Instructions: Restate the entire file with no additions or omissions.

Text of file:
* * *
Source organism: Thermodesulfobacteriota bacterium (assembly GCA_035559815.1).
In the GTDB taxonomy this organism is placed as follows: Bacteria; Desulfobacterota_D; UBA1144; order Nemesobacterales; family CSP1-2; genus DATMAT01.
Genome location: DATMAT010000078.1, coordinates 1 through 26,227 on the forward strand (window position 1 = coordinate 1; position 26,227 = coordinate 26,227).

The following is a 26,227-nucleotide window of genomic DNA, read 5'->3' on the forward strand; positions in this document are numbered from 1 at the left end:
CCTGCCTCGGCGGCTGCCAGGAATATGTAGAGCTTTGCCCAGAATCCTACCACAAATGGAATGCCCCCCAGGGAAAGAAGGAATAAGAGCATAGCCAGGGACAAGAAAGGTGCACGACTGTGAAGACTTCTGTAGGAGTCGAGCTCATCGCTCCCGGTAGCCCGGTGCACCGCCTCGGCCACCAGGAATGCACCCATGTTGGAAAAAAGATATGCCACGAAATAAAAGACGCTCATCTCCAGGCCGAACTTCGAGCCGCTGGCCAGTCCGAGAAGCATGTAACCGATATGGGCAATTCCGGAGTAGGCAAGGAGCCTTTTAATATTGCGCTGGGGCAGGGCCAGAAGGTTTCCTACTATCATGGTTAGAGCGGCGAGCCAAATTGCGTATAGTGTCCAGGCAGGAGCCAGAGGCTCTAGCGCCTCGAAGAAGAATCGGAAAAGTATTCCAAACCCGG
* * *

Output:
Source organism: Thermodesulfobacteriota bacterium (assembly GCA_035559815.1).
In the GTDB taxonomy this organism is placed as follows: Bacteria; Desulfobacterota_D; UBA1144; order Nemesobacterales; family CSP1-2; genus DATMAT01.
Genome location: DATMAT010000078.1, coordinates 1 through 26,227 on the forward strand (window position 1 = coordinate 1; position 26,227 = coordinate 26,227).

The following is a 26,227-nucleotide window of genomic DNA, read 5'->3' on the forward strand; positions in this document are numbered from 1 at the left end:
CCTGCCTCGGCGGCTGCCAGGAATATGTAGAGCTTTGCCCAGAATCCTACCACAAATGGAATGCCCCCCAGGGAAAGAAGGAATAAGAGCATAGCCAGGGACAAGAAAGGTGCACGACTGTGAAGACTTCTGTAGGAGTCGAGCTCATCGCTCCCGGTAGCCCGGTGCACCGCCTCGGCCACCAGGAATGCACCCATGTTGGAAAAAAGATATGCCACGAAATAAAAGACGCTCATCTCCAGGCCGAACTTCGAGCCGCTGGCCAGTCCGAGAAGCATGTAACCGATATGGGCAATTCCGGAGTAGGCAAGGAGCCTTTTAATATTGCGCTGGGGCAGGGCCAGAAGGTTTCCTACTATCATGGTTAGAGCGGCGAGCCAAATTGCGTATAGTGTCCAGGCAGGAGCCAGAGGCTCTAGCGCCTCGAAGAAGAATCGGAAAAGTATTCCAAACCCGG